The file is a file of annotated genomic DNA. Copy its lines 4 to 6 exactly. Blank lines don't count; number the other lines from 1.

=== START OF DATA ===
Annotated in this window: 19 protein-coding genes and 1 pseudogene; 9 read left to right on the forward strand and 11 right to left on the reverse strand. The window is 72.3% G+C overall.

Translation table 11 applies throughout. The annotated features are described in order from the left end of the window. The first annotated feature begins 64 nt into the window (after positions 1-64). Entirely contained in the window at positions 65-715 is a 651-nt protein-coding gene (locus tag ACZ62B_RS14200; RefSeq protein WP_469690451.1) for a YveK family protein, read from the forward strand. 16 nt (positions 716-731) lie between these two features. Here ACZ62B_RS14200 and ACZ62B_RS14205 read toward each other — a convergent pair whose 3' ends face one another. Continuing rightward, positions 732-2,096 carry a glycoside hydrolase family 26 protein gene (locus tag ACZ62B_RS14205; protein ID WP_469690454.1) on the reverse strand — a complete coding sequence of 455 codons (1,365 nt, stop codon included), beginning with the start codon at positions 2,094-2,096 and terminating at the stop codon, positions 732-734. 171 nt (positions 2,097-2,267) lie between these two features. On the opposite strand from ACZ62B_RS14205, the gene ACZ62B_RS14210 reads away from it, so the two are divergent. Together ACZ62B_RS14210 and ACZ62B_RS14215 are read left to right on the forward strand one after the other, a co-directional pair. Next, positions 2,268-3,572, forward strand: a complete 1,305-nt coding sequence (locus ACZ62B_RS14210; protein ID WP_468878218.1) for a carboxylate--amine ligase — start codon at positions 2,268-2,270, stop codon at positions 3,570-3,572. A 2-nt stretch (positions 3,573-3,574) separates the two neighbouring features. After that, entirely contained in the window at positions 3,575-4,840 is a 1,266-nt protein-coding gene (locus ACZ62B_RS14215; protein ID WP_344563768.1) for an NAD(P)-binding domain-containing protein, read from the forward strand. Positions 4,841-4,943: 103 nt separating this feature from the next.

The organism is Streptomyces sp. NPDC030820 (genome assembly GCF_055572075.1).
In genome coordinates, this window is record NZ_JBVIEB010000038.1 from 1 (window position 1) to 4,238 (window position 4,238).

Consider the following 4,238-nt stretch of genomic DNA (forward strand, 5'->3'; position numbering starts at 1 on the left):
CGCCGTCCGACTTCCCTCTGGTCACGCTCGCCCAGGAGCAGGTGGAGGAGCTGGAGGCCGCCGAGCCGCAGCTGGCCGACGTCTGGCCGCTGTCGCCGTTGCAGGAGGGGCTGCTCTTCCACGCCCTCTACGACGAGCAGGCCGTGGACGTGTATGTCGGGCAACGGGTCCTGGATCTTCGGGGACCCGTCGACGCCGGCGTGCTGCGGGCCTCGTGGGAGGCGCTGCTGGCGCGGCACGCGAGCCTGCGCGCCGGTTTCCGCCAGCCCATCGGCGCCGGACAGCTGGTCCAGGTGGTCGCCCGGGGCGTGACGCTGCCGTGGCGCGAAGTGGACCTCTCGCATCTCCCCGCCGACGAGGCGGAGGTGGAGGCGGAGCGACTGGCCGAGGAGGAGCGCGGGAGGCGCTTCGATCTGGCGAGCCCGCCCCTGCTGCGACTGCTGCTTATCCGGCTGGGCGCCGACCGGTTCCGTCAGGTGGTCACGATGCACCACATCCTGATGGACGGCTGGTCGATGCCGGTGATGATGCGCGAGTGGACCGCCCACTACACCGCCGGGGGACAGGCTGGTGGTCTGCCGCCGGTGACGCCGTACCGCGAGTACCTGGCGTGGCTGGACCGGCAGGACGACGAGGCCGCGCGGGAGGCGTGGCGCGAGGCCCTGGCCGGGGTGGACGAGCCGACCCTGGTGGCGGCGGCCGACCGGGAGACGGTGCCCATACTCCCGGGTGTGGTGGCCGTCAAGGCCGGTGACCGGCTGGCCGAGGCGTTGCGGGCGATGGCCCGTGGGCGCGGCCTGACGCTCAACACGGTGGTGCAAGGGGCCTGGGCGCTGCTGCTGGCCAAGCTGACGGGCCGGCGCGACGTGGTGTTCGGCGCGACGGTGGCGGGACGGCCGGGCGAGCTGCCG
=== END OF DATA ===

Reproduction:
In genome coordinates, this window is record NZ_JBVIEB010000038.1 from 1 (window position 1) to 4,238 (window position 4,238).

Consider the following 4,238-nt stretch of genomic DNA (forward strand, 5'->3'; position numbering starts at 1 on the left):
CGCCGTCCGACTTCCCTCTGGTCACGCTCGCCCAGGAGCAGGTGGAGGAGCTGGAGGCCGCCGAGCCGCAGCTGGCCGACGTCTGGCCGCTGTCGCCGTTGCAGGAGGGGCTGCTCTTCCACGCCCTCTACGACGAGCAGGCCGTGGACGTGTATGTCGGGCAACGGGTCCTGGATCTTCGGGGACCCGTCGACGCCGGCGTGCTGCGGGCCTCGTGGGAGGCGCTGCTGGCGCGGCACGCGAGCCTGCGCGCCGGTTTCCGCCAGCCCATCGGCGCCGGACAGCTGGTCCAGGTGGTCGCCCGGGGCGTGACGCTGCCGTGGCGCGAAGTGGACCTCTCGCATCTCCCCGCCGACGAGGCGGAGGTGGAGGCGGAGCGACTGGCCGAGGAGGAGCGCGGGAGGCGCTTCGATCTGGCGAGCCCGCCCCTGCTGCGACTGCTGCTTATCCGGCTGGGCGCCGACCGGTTCCGTCAGGTGGTCACGATGCACCACATCCTGATGGACGGCTGGTCGATGCCGGTGATGATGCGCGAGTGGACCGCCCACTACACCGCCGGGGGACAGGCTGGTGGTCTGCCGCCGGTGACGCCGTACCGCGAGTACCTGGCGTGGCTGGACCGGCAGGACGACGAGGCCGCGCGGGAGGCGTGGCGCGAGGCCCTGGCCGGGGTGGACGAGCCGACCCTGGTGGCGGCGGCCGACCGGGAGACGGTGCCCATACTCCCGGGTGTGGTGGCCGTCAAGGCCGGTGACCGGCTGGCCGAGGCGTTGCGGGCGATGGCCCGTGGGCGCGGCCTGACGCTCAACACGGTGGTGCAAGGGGCCTGGGCGCTGCTGCTGGCCAAGCTGACGGGCCGGCGCGACGTGGTGTTCGGCGCGACGGTGGCGGGACGGCCGGGCGAGCTGCCG